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James Baldwin's work tends to focus on a specific set of themes. Many of his major essays and novels deal with themes of race, racism, and the effects of skin color on a social group (African Americans) as these effects shape the social, religious, and material experiences of the group.
Race is not Baldwin's only thematic interest, however. The broadest statement of his interests can be articulated as dealing with the "trouble of identity". This thematic subject includes ideas of sexuality and race and artistic ambition.
To identify themes according to certain of Baldwin's major works, we can make a chart of themes as follows:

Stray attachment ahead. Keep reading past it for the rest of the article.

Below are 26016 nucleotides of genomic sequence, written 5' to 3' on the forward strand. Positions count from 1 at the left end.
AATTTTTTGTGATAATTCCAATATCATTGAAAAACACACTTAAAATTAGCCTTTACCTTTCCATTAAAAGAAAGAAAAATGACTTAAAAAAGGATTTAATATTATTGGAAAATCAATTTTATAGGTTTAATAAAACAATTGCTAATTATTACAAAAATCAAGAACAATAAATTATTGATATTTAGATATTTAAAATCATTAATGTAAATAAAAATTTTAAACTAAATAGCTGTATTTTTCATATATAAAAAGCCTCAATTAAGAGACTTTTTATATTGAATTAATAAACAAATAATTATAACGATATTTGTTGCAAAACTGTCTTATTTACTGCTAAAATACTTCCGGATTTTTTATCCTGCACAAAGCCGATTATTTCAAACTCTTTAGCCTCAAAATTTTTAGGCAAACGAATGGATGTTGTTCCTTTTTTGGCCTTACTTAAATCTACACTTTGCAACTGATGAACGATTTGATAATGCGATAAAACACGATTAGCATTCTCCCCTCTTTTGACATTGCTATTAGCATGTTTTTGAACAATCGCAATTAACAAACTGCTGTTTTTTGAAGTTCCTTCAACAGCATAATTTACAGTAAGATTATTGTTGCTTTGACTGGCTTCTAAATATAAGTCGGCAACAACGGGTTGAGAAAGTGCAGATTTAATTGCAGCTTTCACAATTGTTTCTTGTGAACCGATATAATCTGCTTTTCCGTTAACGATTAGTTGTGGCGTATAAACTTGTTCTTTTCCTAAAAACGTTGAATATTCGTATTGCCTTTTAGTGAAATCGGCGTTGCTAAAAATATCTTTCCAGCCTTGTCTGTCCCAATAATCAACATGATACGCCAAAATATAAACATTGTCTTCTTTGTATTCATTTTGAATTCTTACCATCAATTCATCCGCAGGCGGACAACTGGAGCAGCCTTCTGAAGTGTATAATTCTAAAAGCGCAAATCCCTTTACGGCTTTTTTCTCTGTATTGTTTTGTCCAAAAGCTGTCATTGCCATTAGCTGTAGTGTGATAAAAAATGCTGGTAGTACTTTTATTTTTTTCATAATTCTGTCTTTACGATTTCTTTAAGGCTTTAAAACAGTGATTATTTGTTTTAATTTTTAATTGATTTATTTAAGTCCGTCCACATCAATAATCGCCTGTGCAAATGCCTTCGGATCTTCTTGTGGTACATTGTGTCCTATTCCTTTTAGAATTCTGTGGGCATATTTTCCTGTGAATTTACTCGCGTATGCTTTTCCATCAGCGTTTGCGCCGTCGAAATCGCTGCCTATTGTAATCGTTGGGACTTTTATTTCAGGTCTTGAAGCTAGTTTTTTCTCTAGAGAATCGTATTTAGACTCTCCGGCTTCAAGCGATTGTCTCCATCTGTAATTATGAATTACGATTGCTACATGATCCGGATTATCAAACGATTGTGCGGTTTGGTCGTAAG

- Go Tell it on the Mountain: the religious experience of African Americans; coming of age and identity formation; pressure to conform; race as it shapes family, social, and individual lives.
- "Sonny's Blues": coping with social pressure; artistic ambition; family strain, compassion and turmoil; race and it shapes family, social, and individual lives.
- The Fire Next Time: the nature of maturity and compassion in terms of social class/groups; racial resentment, racial obligation, and social change.
In this book of essays, as in many of his novels, Baldwin promoted activism, awareness, and positive change.
...he urged [Americans] to reconsider the true state of their land in order “to end the racial nightmare . . . and change the history of the world.
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